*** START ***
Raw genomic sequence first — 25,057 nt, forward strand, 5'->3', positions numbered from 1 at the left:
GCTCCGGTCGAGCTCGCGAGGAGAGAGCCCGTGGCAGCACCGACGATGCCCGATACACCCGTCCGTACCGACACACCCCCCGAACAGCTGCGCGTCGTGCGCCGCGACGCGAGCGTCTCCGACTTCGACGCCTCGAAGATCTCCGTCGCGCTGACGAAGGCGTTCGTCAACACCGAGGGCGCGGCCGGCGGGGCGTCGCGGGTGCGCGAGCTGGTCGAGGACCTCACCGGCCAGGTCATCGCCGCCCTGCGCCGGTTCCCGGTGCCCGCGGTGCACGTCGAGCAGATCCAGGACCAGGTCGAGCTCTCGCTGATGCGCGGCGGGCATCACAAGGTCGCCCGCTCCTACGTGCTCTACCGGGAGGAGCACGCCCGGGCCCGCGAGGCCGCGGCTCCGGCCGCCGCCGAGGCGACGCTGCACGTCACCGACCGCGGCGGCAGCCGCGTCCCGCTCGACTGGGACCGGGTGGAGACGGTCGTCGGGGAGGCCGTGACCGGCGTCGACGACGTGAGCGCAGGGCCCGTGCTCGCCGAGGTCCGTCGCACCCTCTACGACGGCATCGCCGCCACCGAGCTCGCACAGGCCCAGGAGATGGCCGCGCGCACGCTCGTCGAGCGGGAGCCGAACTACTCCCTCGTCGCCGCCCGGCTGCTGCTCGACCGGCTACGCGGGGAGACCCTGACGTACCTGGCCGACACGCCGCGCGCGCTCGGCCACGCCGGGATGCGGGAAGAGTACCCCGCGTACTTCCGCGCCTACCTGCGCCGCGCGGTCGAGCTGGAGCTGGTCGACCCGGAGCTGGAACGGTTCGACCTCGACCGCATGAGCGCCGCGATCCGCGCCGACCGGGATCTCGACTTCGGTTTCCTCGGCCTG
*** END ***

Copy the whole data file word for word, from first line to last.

Raw genomic sequence first — 25,057 nt, forward strand, 5'->3', positions numbered from 1 at the left:
GCTCCGGTCGAGCTCGCGAGGAGAGAGCCCGTGGCAGCACCGACGATGCCCGATACACCCGTCCGTACCGACACACCCCCCGAACAGCTGCGCGTCGTGCGCCGCGACGCGAGCGTCTCCGACTTCGACGCCTCGAAGATCTCCGTCGCGCTGACGAAGGCGTTCGTCAACACCGAGGGCGCGGCCGGCGGGGCGTCGCGGGTGCGCGAGCTGGTCGAGGACCTCACCGGCCAGGTCATCGCCGCCCTGCGCCGGTTCCCGGTGCCCGCGGTGCACGTCGAGCAGATCCAGGACCAGGTCGAGCTCTCGCTGATGCGCGGCGGGCATCACAAGGTCGCCCGCTCCTACGTGCTCTACCGGGAGGAGCACGCCCGGGCCCGCGAGGCCGCGGCTCCGGCCGCCGCCGAGGCGACGCTGCACGTCACCGACCGCGGCGGCAGCCGCGTCCCGCTCGACTGGGACCGGGTGGAGACGGTCGTCGGGGAGGCCGTGACCGGCGTCGACGACGTGAGCGCAGGGCCCGTGCTCGCCGAGGTCCGTCGCACCCTCTACGACGGCATCGCCGCCACCGAGCTCGCACAGGCCCAGGAGATGGCCGCGCGCACGCTCGTCGAGCGGGAGCCGAACTACTCCCTCGTCGCCGCCCGGCTGCTGCTCGACCGGCTACGCGGGGAGACCCTGACGTACCTGGCCGACACGCCGCGCGCGCTCGGCCACGCCGGGATGCGGGAAGAGTACCCCGCGTACTTCCGCGCCTACCTGCGCCGCGCGGTCGAGCTGGAGCTGGTCGACCCGGAGCTGGAACGGTTCGACCTCGACCGCATGAGCGCCGCGATCCGCGCCGACCGGGATCTCGACTTCGGTTTCCTCGGCCTG